The Food and Drug Administration in the U.S. has given it's approval for the multiple sclerosis drug Tysabri to be put back on the market.
Tysabri was given FDA approval in November 2004 and withdrawn from the market in February 2005 following the revelation that three patients taking the drug developed a rare but potentially fatal brain disease, progressive multifocal leukoencephalopathy (PML); two consequently died.
The drug which is manufactured by Biogen has been allowed back on the market with certain restrictions.
Doctors, infusion centers and pharmacies must now register with the companies before prescribing Tysabri and patients must also enroll before beginning treatment and are required to have a magnetic resonance imaging scan (MRI) before treatment starts in order to distinguish MS symptoms from those linked to the brain disease.
Patients also will have to undergo evaluations three and six months after they start taking the drug, and then every six months after.
The drug is administered once-a-month by an intravenously and is aimed at treating those patients with relapsing MS, to reduce the frequency of flare-ups, which affect sight and mobility.
The FDA also recommends that Tysabri should be used as a stand-alone treatment and not combined with other drugs which suppress the immune system.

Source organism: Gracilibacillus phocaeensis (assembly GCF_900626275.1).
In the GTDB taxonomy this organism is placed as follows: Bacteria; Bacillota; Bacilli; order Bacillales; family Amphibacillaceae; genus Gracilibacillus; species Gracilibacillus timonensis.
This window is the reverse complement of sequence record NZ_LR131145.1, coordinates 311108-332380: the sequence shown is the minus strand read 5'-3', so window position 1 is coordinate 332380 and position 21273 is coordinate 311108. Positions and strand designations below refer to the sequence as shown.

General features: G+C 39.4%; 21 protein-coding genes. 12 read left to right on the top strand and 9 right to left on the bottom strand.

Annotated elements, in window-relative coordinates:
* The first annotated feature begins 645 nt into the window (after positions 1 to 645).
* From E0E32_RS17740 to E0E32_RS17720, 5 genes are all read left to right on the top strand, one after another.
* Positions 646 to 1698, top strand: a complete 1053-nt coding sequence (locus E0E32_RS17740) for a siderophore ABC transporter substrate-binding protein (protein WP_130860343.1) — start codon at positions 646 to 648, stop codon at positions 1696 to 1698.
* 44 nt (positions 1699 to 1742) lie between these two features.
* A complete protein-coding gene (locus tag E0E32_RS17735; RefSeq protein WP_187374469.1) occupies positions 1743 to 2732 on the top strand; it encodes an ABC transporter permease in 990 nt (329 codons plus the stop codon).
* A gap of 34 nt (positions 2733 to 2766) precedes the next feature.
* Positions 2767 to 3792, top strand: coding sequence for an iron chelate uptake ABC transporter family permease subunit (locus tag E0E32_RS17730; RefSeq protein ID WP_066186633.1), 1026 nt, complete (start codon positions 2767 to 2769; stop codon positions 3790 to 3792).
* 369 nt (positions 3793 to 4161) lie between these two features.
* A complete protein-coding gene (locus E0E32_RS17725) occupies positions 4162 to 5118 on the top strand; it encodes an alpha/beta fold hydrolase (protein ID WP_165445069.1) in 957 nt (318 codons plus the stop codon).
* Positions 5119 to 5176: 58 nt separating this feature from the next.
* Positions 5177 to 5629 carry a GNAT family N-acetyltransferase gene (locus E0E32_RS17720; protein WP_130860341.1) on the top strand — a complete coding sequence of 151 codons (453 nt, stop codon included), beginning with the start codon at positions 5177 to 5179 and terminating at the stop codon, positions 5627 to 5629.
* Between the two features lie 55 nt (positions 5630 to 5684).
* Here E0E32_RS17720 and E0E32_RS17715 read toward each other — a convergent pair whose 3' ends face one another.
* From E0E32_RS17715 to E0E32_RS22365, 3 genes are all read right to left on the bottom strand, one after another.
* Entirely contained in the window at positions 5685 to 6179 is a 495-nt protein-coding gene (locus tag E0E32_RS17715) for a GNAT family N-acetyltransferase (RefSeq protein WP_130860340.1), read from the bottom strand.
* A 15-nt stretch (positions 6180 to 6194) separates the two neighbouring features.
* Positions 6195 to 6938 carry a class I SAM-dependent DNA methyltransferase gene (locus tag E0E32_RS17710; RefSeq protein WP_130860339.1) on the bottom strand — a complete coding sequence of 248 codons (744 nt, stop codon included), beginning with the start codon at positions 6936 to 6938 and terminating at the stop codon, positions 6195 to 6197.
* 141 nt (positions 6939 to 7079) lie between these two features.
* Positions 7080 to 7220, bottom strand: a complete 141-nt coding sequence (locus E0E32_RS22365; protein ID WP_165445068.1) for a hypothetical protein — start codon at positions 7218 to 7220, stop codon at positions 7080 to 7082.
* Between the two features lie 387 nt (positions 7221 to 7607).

Previously, some doctors prescribed it with Avonex.
The agency also advises that the drug should only be used in patients who have not responded adequately to, or cannot tolerate, other MS treatments.
According to National Institutes of Health figures between 250,000 to 350,000 Americans have been diagnosed with MS, a disease of the central nervous system for which there is no cure.
The degenerative disease attacks the nerve tissue by way of the immune system, initially causing blurred vision and leading to muscle weakness and memory problems, among other symptoms.
Recent studies found that Tysabri alone or with standard interferon treatment cut the rate of relapse in MS patients by as much as two-thirds after two years and reduced the number of people whose MS got worse.
The drug works by blocking the destructive immune cells leaving the bloodstream and entering the brain, where they can inflame and damage nerves.
Researchers estimate that one in every 1,000 Tysabri users risk contracting the JC virus that causes PML.
The majority of MS patients support the return of Tysabri regardless of the risks.
According to the FDA, Tysabri's other side effects include allergic reactions and an increased risk of unusual or serious infections.
Tysabri could be back on the market by July.
Before the deaths last year Tysabri had been expected to be a highly successful product with a potential billion-dollar-a-year profit.
Tysabri is produced by Biogen Idec and distributed by Elan Corp.